The masterpiece collection
Gabriel Picart’s Masterpiece, The Urn, is a mesmerizing work as anyone who has had the privilege to stand or sit in front of it, can attest. The technical execution is astounding, with a flawless treatment of illumination adding to the mystical atmosphere of the scene. The textures of the deeply symbolic objects, precious fabrics, firm skins, and the pushing clouds leave one gazing from one perfect detail to the next. Despite the large number of colors and hues used, the painting is far from loud. Rather, it is hushed, with a ringing silence. Though striking at first and literally endlessly impressive for the viewer, the technical mastery is neither the point nor the main attraction of this marvelous work.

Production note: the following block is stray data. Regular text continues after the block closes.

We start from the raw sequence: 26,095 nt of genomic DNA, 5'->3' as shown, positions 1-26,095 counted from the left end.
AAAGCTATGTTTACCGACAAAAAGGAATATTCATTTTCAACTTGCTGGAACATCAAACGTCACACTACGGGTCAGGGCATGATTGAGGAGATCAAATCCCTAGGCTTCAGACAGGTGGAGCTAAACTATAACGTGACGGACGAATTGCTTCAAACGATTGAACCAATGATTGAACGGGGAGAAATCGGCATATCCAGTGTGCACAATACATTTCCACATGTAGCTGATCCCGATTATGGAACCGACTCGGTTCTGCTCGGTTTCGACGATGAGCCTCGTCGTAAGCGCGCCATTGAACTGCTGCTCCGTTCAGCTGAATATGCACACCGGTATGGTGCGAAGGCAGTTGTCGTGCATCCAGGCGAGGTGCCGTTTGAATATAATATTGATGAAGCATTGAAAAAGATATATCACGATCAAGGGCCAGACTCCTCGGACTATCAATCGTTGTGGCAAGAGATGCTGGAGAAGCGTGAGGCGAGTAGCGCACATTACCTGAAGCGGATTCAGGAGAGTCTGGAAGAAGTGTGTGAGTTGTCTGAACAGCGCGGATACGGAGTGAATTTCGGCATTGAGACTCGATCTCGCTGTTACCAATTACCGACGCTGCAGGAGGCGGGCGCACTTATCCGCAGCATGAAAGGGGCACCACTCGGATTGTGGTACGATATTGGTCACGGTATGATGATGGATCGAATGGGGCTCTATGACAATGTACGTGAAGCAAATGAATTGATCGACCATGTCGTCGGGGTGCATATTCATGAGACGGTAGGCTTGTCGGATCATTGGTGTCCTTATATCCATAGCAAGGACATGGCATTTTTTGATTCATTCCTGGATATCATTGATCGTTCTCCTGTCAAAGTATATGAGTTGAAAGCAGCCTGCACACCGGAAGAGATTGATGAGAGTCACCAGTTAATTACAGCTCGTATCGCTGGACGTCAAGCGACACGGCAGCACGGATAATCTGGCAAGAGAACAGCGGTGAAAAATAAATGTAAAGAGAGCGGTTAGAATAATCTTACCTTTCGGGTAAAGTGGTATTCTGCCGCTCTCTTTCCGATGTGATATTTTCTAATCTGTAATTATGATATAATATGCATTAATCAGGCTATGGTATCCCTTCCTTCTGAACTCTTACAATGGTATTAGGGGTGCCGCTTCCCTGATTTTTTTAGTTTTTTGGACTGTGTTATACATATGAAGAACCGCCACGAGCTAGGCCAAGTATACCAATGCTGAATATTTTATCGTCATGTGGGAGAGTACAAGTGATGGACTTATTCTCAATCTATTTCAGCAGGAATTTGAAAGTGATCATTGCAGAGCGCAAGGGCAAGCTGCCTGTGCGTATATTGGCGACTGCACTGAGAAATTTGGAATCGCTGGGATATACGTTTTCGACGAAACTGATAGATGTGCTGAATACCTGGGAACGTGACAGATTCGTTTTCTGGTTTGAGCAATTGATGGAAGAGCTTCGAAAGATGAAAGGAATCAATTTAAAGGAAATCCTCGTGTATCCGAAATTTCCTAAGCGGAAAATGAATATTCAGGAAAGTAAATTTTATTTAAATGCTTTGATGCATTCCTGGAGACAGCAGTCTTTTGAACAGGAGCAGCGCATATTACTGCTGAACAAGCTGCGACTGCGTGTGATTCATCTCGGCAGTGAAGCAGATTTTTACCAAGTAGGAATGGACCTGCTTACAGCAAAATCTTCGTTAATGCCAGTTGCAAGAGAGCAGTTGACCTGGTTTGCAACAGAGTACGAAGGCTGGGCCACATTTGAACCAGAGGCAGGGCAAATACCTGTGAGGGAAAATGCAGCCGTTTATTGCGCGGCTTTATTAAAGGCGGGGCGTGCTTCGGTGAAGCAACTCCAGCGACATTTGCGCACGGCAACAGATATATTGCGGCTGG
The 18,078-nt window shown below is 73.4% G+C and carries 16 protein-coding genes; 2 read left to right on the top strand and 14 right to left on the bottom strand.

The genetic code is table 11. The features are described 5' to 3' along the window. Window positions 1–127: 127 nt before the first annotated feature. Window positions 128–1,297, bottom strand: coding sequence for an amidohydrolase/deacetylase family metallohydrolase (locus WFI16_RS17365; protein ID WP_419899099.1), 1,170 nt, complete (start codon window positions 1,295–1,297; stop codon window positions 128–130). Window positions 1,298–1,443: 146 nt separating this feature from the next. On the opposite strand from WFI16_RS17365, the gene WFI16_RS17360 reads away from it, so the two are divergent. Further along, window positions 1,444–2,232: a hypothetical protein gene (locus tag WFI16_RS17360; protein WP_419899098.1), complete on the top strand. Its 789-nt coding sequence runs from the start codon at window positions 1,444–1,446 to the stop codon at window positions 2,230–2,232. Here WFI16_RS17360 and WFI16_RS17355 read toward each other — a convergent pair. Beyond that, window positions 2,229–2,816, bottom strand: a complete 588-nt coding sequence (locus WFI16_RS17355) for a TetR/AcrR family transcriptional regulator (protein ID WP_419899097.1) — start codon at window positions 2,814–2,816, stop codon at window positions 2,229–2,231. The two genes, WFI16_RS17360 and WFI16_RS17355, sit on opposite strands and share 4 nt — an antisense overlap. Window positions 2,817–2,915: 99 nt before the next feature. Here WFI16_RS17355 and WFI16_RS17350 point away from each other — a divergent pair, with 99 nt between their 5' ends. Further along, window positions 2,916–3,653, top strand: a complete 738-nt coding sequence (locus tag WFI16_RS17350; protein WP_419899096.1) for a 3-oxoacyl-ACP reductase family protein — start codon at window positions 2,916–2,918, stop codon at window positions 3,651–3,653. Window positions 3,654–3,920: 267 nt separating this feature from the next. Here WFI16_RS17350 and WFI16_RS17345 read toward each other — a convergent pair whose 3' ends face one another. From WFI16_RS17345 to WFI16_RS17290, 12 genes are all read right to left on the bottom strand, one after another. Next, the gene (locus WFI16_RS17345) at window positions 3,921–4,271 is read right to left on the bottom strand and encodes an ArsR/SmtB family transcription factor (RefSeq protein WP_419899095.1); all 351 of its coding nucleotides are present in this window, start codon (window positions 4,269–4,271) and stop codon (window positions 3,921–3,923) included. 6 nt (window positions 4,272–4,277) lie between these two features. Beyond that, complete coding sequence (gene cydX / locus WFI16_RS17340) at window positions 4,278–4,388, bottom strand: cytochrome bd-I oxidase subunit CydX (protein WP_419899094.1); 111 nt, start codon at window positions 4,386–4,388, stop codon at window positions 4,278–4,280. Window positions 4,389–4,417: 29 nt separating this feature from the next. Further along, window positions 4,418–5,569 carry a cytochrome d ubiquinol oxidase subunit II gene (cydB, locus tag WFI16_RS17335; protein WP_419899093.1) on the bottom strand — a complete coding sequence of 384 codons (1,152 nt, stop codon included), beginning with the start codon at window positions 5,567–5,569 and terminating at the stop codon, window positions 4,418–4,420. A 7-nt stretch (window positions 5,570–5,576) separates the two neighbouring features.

The vessel with pharaoh Cleopatra is floating in mid-air, yet perfectly still as a rock, like the center of the universe, or a version of the universe. Amid the golden glow of a setting sun, the vessel and its passengers and cargo seem to advance or be directed toward a solemn destination/destiny. The cornucopia of carefully chosen and placed urns, fruits, statuettes, and goblets lend themselves for many types of readings from specifically Egyptological—a helpful start—to universally symbolic, psychological, and spiritual interpretations. The work also serves a contemporary commentary function on the status of Catalonia, within or next to the Kingdom of Spain, which he hopes can be peacefully and democratically determined through the ballot box (hence the ‘urn’ in the scene and in the title). Given this rich tapestry of interlocking layers, this work is worth an essay and could easily fill a heavy monography. Perhaps the greatest achievement, at least to this viewer, is that despite being so otherworldly, the scene is entirely believable and palpably present.